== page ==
Another best practice Spalding called out is to understand crowdsourcing. As he noted during the session, everyone at one time or another has gone to Google and typed in “how do I…” This is a form of crowdsourcing – getting an immediate answer to your needs from a large, generally unknown pool of resources. Because of the ease in which employees can get information, many will go to Google before calling the helpdesk. This leaves IT out of the loop on potentially larger productivity issues. Moreover, many are now going to sites such as Yammer or Social Cast to talk (or complain) about their issues. Again, bringing IT’s “dirty laundry” to the public, well before IT is ever made aware. So, what can IT do to reign in some of these activities? Some organizations are now monitoring the social streams in order to reach out and re-direct the issue in a timely manner. They are also offering more interactive options for self-help – videos, chat sessions, etc. rather than static pages of information. Aside from these tactical elements, the more informed, socially aware IT manager is creating guidelines to help employees understand the proper usage of social media within the workplace. For example, many employees do not understand the inherent security issues involved with the constant sharing of information. During the webinar, Spalding used the example of the US Military…many people don’t realize that photos posted to social sites often contain the location details of where that photo was taken. So, in the case of the military, this became an issue of national security when soldiers would snap a shot in front of the tank and essentially released the coordinates of that tank for all to see – granted this is an extreme example, but it really brings the point home that it is important to have guidelines and best practices (such as the ability to turn off the location finder in the camera on your phone). The session also noted that if you’re going to implement a policy or guideline, make it easy to understand. The 2012 Olympic Games in London has crafted a 2-3 page social media policy for Olympians, sponsors, staff and more. In it, they outline details on who can and cannot participate in social media on behalf of the Olympics, how to honor trademarks, etiquette policies and more. As the event is sure to be one of the most “social” events to date, having a policy in place is a very smart move to ensure its smooth transition into the massive realm of social media.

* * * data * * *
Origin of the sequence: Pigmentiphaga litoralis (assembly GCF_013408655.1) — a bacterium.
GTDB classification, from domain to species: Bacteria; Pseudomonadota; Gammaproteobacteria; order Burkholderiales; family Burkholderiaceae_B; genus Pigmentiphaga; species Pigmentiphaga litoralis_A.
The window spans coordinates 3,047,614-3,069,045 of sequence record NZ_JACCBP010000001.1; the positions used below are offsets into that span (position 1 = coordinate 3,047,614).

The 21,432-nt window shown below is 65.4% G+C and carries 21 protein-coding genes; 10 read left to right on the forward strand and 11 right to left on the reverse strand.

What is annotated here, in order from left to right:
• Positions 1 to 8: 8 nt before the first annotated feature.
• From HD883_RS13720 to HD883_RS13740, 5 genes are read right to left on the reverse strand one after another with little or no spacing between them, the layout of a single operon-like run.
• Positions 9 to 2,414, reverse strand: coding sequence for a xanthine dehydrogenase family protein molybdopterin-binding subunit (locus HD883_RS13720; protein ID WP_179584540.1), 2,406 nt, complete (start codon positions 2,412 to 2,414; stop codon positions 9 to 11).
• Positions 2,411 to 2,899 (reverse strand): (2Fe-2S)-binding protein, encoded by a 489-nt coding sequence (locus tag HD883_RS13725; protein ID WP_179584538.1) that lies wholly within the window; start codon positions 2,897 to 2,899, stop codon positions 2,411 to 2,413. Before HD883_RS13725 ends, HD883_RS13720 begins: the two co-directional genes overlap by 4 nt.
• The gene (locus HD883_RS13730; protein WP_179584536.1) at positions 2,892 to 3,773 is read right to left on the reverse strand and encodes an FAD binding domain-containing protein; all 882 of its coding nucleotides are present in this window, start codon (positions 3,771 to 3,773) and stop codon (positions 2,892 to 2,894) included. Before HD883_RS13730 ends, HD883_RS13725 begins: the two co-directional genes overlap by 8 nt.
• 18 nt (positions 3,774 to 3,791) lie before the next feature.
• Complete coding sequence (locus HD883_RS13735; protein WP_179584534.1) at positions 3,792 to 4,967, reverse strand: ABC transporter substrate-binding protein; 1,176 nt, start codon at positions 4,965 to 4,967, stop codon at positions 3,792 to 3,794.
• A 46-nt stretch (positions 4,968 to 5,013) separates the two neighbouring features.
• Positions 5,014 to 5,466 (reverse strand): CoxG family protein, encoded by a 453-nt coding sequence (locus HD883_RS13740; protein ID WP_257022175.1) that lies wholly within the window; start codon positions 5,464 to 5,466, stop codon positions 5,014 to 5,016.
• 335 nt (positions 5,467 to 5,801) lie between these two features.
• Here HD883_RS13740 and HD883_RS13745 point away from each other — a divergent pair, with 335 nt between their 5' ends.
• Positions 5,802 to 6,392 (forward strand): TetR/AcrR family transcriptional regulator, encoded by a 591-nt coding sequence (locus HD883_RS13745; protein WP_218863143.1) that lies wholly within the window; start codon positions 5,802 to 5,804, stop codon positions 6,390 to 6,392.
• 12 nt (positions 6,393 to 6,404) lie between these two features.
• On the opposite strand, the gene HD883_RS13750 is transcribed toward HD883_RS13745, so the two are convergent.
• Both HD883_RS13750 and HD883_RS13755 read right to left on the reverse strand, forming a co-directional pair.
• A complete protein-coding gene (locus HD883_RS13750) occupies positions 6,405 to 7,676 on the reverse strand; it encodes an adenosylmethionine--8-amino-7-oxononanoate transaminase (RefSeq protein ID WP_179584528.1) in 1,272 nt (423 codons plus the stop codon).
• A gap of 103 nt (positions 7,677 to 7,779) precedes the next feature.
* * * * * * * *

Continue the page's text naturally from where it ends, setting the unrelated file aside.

The session was chock-full of examples, statistics and best practices that undoubtedly drive home the importance of proper social IT management. As social media continues to become more engrained into the everyday life of the consumer, it is also more pervasive within the enterprise as a means to capture pertinent data that aligns IT services to business outcomes. Thank you to George Spalding for a very informative session. Take a listen to learn what can be done to better integrate social media into enterprise IT service management initiatives – and to offer additional best practices that have worked within your own organization.
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Since 1988, Axios Systems has been committed to innovation by providing rapid deployment of IT Service Management (ITSM) software. With teams in 22 locations globally and over 1,000 successful customer SaaS and on-premise deployments, Axios is a worldwide leader in ITSM solutions, with an exclusive focus on ITSM. Axios’s enterprise ITSM software, assyst, is purpose-built, designed to transform IT departments from technology-focused cost centers into profitable business-focused customer service teams. assyst adds tangible value to each client’s organization by building on the ITIL® framework to help solve their business challenges. Axios is headquartered in the UK, with offices across Europe, the Americas, Middle East and Asia Pacific. For more information about Axios Systems, please visit our website, Twitter or YouTube channel.